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Human Interleukin-2 (IL-2) ELISA Kit

SKU: BE010021
$378.00Price
Bon Opus Cat. #BE010021
Size
  • Background

    Interleukin 2 (IL-2) is a lymphokine synthesized and secreted primarily by T helper lymphocytes that have been activated by stimulation with certain mitogens or by interaction of the T cell receptor complex with antigen/MHC complexes on the surfaces of antigen-presenting cells. The response of T helper cells to activation is induction of the expression of IL-2 and receptors for IL-2 and, subsequently, clonal expansion of antigen-specific T cells. At this level IL-2 is an autocrine factor, driving the expansion of the antigen-specific cells. IL-2 also acts as a paracrine factor, influencing the activity of other cells, both within the immune system and outside of it. B cells and natural killer (NK) cells respond to IL-2 when properly activated. The so-called lymphocyte activated killer, or LAK cells, appears to be derived from NK cells under the influence of IL-2. Human IL-2 is a glycoprotein with an apparent molecular weight of 15,000 - 18,000. Natural IL-2 is glycosylated and varying degrees of glycosylation apparently account for the observed range of molecular weights seen on SDS-PAGE. Human IL-2 is synthesized as a polypeptide of 153 amino acid residues. The first 20 amino acids represent a signal sequence that is cleaved to produce the mature factor. The mature protein contains three cysteine residues, two of which form a disulfide bond that is required for biological activity. Murine IL-2 is approximately 63% identical to human IL-2, but contains a unique stretch of repeated glutamine residues. There is marked species cross-reactivity as human IL-2 has been found to be active on murine cell lines. Cells known to produce IL-2 include thymocytes, gamma delta T cells, B cells, CD4+ and CD8+ T cells, and neurons plus astrocytes. IL-2 is a factor produced and secreted primarily by activated T helper cells that acts as a autocrine factor driving the expansion of antigen-specific cells and as a paracrine factor influencing the activity of a number of other cells including B cells, NK cells and LAK cells. A simplified but useful view of these activities is of lymphocytes expanding under the influence of IL-2 and becoming the target of other cytokines that cause their functional differentiation. With respect to the specific role of IL-2 on the differentiation of T cells, the separation of CD4+ T helper cells into the categories of TH1 and TH2 according to their function in cell mediated or humoral immunity is a concept that is proving useful. In this system each category of cells secretes a characteristic set of cytokines that functions as a network to push the system either towards cellular immunity (delayed type hyper-sensitivity and cellular cytotoxicity) associated with TH1, or towards humoral immunity (antibody-mediated) associated with TH2. IL-2, along with IFN-gamma and TNF-beta, is a defining product of the TH1 subset. Although the TH1 and TH2 subsets are relatively clearly defined in the murine immune system, these categories are not so clear-cut in the human immune system where the designations TH1-like and TH2-like have been suggested. Other cells under the possible influence of IL-2 are neutrophils, monocytes, and gamma delta T cells, all of which demonstrate either activation, augmented function, or increased survival when exposed to IL-2. Finally, it should be mentioned that IL-2 is finding its way, along with many other cytokines, into the neurosciences as a possible neuromodulator and growth regulator of glial cells. Because of the central role of the IL-2/IL-2R system in mediation of the immune response, it is obvious that monitoring and manipulation of this system has important diagnostic and therapeutic implications. IL-2 has shown promise as an anti-cancer drug by virtue of its ability to stimulate the proliferation and activities of tumor-attacking LAK and TIL (tumor-infiltrating lymphocytes) cells. However, problems with IL-2 toxicity are still of concern and merit investigation. This IL-2 ELISA is a ready-to-use 4.5-hour solid phase immunoassay readily capable of measuring IL-2 levels in serum, plasma, cell culture supernatant, and other biological fluids in the range of 0 to 2500 pg/mL. This assay has shown no cross-reactivity with other cytokines tested, and is expected to be used effectively for further investigations into the relationship between IL-2 and the various conditions mentioned.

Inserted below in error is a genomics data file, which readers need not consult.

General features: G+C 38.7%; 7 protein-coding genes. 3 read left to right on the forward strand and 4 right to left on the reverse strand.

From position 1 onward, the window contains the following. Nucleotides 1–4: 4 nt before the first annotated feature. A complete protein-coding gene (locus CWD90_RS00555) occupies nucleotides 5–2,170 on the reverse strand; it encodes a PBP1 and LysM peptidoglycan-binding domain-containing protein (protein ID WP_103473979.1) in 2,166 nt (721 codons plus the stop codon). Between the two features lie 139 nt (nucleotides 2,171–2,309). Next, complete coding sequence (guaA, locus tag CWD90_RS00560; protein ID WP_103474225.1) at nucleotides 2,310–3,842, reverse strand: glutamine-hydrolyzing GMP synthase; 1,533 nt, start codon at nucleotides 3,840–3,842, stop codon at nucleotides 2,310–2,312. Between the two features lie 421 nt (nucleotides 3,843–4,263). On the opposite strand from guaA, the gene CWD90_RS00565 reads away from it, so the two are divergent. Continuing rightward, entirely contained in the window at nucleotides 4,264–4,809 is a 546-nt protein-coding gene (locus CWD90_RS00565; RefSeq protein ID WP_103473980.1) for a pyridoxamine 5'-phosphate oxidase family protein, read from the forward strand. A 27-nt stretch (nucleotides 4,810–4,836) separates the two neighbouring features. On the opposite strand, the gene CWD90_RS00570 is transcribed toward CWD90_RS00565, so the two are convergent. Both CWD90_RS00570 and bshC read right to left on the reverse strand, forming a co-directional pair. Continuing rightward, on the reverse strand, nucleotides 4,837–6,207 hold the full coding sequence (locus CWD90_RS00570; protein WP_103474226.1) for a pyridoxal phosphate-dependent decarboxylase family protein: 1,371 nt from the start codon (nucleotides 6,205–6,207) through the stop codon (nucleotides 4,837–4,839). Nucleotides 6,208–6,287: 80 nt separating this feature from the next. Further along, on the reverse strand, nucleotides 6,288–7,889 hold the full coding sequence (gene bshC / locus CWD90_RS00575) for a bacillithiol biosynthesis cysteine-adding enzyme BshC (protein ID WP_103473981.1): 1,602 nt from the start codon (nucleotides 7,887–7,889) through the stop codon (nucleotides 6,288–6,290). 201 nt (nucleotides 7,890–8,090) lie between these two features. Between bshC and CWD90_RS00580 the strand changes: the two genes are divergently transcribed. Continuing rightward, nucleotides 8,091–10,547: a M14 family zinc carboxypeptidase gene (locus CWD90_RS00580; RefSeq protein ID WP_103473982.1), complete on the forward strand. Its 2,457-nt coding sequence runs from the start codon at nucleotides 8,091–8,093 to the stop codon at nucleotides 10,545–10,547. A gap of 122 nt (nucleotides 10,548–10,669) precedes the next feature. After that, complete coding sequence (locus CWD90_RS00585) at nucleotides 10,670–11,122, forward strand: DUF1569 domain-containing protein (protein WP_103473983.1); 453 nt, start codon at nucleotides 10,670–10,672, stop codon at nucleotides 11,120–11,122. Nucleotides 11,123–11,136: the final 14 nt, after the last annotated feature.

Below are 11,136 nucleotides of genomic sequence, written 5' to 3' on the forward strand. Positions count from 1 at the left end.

• ALTnames

    Interleukin-2, IL-2, T-cell growth factor, TCGF, Aldesleukin, IL2